Friday, August 24, 2012

THe C&AG seems to be deeply flawed in the method of audit adopted, in the eyes of the UPA Government


Finance minister P.Chidambaram told journalists on Friday (Aug 24) that the figure of loss that the Comptroller and Auditor General (C & AG) arrived at was "regrettable" and "flawed". Coal minister Sriprakash Jaiswal was less subtle. He said that the coal ministry officials explained to the C&AG that the loss figure of Rs.1.86 lakh crore was not right, and even told the C&AG not to use that figure, and asked them to check with the ministry. It was not done, Jaiswal said.

Chidambaram also held himself back from saying anything directly about the flawed calculations of the C&AG, but referred to the many articles in sections of media which very accurately pointed to the flawed methods of the C&AG. He did give a hint that there is a need to look at the whole approach of the C&AG but he did not seem to want to go there.

If there is a public seminar or even an official meeting of the accountants generals of the states and the C&AG, Chidambaram would argue his case quite sharply about all that is wrong and outdated in the manner that the C&AG was turning out its reports.

It can be nobody's case that C&AG is infallible or that it has to update its auditing methods. But here it is not a case of an objective analysis of improving the quality of public audit. The main purpose is to prove that the critical observations about the government's working made in the C&AG reports were simply wrong and even unaccpetable because it hurts the pride of the government to accept that it has been less than  judicious in the manner it implemented or did not implement, spend, did not spend or misspend moneys collected from the people through taxes. Here it is an attempt to rubbish the C&AG because it said that the government did not do things properly.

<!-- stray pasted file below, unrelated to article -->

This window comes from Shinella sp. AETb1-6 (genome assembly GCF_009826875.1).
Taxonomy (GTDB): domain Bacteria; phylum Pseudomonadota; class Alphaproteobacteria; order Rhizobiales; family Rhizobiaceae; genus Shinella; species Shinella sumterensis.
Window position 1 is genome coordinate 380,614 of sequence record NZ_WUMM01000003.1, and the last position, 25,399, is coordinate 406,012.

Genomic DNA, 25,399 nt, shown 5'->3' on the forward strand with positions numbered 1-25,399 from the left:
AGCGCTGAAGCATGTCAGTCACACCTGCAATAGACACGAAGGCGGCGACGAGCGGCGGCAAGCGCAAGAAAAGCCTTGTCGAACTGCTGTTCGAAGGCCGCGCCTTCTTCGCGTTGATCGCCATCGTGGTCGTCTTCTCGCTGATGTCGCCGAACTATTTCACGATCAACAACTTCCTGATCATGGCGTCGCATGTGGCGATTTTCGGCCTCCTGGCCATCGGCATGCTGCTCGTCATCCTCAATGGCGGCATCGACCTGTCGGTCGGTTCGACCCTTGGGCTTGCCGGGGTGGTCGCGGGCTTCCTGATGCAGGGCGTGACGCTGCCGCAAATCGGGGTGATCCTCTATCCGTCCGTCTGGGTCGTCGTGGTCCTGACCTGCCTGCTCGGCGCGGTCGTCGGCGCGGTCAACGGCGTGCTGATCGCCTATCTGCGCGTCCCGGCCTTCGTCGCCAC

The BJP-led NDA too did not like the C&AG. It responded to the C&AG report on the ministry of defence's procurement of alluminium coffins for the soldiers immediately after the Kargil skirmish of 1999 -- it has been nick-named "Coffingate" -- with the same hurt pride that the Congress-led UPA is displaying today. Atal Bihari Vajpayee had even told a conference of the C&AG that the national auditor was nitpicking a little too much and that it should look at things in a broader framework.

It would be better if governments refrained from rubbishing the C&AG reports and the opposition refrained from using the C&AG's shoulder to fire at the government. The ruling and opposition parties only end dragging the national auditor into the mudpit of politics.

Neither Chidambaram nor Jaiswal had the courtesy to acknowledge that the C&AG does an honest job and that there are parts of the reports with which the government does not agree and that there are parts of the reports which serve as salutary warnings.

The press conference held by Chidambaram and Jaiswal was solely intended to show that the C&AG was wrong, in the same way that BJP's Sushma Swaraj and Arun Jailtey used the C&AG report on coal blocks allotments to show that prime minister Manmohan SIngh and the government were corrupt. There was no room for this kind of a crude generalisation and inference based on the C&AG report.

 

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